Orange gooseberry with flower, last year’s fruit (out of focus) and a penny for scaled






One of my favorite flowers on the mountain is the Green gentian or Deer’s ears (Swertia radiata). It produces a crop of very large floppy leaves each year for many years. In its final year, the leaf pattern is different as it sends up a flowering stalk which can be as high as 8 feet (as in this photograph). The stalk has hundreds if not thousands of pale green flowers. After it produces fruit, the plant dies. This means that it is monocarpic, meaning that it only flowers once in its life. Swertia radiataPL

An eight foot tall blooming Green gentian








Swertia radiataFL2


An individual Green Gentian flower









Swertia shoot


New Green gentian growth






Swertia seedlingsEd and I saw some Gentian plants with last year’s foliage all dried up and in the center, new growth. Within the next few weeks we will see if any of these will send up a flowering stalk. Last year there were very few that flowered, but lots of foliage.

Hillside with a number of Green gentian plants (we found 26 in the area)




We enjoyed seeing Arizona Valerian (Valeriana arizonica). This genus is known as a medicinal plant, acting as a sedative. These bloom early in the Spring where in some damp places high in the mountain they carpet the forest floor.

Valerian rock

An Arizona Valerian near a rock




Valerian fls




A cluster of valerian flowers with lavender tubes and white flowers.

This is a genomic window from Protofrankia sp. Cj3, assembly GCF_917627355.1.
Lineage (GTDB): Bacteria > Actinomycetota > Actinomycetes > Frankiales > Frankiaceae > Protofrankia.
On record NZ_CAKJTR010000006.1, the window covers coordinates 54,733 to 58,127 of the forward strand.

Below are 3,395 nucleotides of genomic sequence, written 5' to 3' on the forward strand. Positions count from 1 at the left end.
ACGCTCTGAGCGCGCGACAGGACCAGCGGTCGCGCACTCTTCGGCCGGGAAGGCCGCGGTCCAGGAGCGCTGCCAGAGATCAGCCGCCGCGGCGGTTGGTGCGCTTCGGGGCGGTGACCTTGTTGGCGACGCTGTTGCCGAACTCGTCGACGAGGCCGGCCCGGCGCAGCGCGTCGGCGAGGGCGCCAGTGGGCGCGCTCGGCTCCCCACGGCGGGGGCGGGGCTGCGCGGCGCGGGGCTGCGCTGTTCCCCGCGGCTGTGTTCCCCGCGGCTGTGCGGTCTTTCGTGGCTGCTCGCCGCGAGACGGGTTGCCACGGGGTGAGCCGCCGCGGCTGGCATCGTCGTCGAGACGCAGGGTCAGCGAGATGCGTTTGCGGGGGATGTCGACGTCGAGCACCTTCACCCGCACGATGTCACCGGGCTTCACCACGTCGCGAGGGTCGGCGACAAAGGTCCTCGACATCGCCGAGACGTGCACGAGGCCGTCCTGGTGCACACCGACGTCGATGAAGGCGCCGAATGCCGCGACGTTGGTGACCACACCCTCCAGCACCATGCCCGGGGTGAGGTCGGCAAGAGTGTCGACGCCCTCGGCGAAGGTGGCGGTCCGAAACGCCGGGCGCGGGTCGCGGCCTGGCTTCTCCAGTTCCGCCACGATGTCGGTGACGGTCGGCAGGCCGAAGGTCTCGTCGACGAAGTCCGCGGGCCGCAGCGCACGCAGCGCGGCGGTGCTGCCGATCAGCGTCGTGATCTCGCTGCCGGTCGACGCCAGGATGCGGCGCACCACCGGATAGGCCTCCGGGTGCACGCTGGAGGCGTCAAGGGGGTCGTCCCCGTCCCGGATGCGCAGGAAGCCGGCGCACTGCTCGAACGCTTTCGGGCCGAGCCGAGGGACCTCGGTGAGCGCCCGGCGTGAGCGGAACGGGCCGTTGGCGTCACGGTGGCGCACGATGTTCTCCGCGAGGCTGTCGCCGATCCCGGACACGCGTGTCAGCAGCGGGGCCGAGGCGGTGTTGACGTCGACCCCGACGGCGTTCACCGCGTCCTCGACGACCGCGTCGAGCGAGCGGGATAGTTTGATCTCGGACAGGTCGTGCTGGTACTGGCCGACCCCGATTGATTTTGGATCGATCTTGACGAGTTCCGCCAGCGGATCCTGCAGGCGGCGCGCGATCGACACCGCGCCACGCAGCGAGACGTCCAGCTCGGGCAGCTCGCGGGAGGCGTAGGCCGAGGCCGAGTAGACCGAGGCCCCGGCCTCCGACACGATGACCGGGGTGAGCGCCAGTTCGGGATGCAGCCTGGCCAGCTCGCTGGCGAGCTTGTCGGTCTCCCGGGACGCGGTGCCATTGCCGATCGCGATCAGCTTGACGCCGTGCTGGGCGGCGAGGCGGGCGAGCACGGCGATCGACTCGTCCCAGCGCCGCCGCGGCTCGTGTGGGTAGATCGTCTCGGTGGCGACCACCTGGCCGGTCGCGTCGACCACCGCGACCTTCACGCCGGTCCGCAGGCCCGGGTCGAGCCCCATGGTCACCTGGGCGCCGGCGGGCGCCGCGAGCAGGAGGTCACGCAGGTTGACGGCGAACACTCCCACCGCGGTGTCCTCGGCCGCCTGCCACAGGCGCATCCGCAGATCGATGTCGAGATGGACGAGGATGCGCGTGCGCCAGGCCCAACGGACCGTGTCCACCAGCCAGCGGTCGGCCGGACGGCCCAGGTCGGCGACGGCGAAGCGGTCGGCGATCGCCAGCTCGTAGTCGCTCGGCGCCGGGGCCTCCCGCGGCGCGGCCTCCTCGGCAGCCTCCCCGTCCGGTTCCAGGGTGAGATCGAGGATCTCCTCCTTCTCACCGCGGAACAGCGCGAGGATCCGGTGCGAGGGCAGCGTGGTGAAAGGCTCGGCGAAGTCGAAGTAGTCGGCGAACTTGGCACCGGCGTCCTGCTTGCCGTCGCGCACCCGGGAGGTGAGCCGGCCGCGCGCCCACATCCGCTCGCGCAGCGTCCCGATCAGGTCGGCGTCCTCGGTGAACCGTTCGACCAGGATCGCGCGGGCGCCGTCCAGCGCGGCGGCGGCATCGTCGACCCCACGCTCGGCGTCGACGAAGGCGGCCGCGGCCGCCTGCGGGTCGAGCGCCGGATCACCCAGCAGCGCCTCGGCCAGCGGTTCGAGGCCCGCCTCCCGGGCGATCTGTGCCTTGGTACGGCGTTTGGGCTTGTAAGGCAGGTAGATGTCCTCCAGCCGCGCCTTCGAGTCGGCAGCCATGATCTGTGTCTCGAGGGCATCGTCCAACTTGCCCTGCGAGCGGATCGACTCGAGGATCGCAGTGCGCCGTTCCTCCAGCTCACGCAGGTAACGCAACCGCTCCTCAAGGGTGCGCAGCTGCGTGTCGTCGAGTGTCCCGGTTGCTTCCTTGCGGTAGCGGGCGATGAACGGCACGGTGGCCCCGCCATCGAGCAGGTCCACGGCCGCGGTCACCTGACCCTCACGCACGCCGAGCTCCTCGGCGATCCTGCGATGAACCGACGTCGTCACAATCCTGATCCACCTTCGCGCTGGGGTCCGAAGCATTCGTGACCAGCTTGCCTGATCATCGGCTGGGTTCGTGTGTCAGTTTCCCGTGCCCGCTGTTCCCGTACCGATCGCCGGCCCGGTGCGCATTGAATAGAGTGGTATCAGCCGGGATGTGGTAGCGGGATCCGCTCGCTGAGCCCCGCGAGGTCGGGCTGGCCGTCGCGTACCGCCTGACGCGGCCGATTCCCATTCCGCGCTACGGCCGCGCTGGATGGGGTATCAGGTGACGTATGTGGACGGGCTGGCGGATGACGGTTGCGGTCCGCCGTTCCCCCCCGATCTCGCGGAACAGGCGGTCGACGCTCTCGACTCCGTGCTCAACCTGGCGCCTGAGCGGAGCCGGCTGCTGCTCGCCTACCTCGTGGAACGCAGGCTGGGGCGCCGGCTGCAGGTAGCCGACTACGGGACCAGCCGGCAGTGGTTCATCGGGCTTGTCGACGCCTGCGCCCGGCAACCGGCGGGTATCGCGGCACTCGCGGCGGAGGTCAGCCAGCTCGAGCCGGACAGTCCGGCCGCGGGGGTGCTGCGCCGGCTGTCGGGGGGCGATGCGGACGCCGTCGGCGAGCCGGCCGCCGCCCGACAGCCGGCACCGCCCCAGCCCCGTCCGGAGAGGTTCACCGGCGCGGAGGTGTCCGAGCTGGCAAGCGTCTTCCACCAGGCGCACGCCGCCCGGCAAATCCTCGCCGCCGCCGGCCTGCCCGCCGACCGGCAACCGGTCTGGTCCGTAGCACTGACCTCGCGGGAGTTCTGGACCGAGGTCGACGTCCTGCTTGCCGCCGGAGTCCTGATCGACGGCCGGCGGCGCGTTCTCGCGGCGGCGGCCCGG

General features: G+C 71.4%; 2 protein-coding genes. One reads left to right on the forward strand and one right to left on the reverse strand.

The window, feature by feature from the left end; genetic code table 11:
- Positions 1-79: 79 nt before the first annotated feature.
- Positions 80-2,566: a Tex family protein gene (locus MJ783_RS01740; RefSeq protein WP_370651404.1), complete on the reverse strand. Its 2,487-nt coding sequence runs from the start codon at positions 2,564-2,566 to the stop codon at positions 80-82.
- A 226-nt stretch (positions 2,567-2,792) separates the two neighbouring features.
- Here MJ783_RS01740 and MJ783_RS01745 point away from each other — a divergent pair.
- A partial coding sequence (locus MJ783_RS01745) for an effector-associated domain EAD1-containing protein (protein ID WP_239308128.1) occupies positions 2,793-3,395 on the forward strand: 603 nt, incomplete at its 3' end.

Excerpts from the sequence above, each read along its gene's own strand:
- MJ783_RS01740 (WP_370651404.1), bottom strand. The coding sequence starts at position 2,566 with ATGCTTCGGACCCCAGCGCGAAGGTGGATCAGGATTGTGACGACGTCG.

This week end (April 12 and 13), I am participating in the Tucson Open Studio tour. Our home will be open from 11 am to 5 pm on Saturday and Sunday. Come on over.  (9233 E Helen St.)


In just a week my son, Owen, and I will have an opening of our art show at the Contreras Gallery. The opening is Saturday, February 1st from 6 to 9 pm, 110 E. 6th St., Tucson. This will be my fifth show at this gallery. Each year I have had a theme. Last year it was “Rocks and Water”. This year it is that great inspiration, the Grand Canyon. Here are two of the paintings.
Canyon highlights under painting


The unfinished painting – “Canyon Highlights”

(The darkness on the right side of the painting is due to the way it was illuminated when I took the picture)





Canyon highlights


“Canyon Highlights”



“Canyon Highlights” felt right almost the moment I put paint to paper. When I had finished blocking in the main forms I liked it a lot and was almost afraid to touch it again for fear of spoiling the effect. It wasn’t until I had finished all but three of the 24 paintings for the show that I returned to this one, and decided to take the risk of working on it more. In the end I was very happy with the result. Incidentally, during our Christmas vacation, I had used the drawing for this painting as an exercise in teaching some of my family members watercolor. There are now a half a dozen versions of this painting in various homes in our family. All the young artists did wonderful work.

The Drama of Evening

The other painting is a full sheet (22″x30″), called “The Drama of Evening”. I love the contrasts of sunshine and shadow in these sunset views. A scene like this can be very fleeting, lasting only a few minutes. The people in the painting help to convey something of the scale of the canyon. If you are in Tucson on the first Saturday of February I would love to show these two paintings and the other attempts to capture aspects of this natural wonder. The show will include two of my oil paintings, and 22 watercolors, plus works by Owen Rose.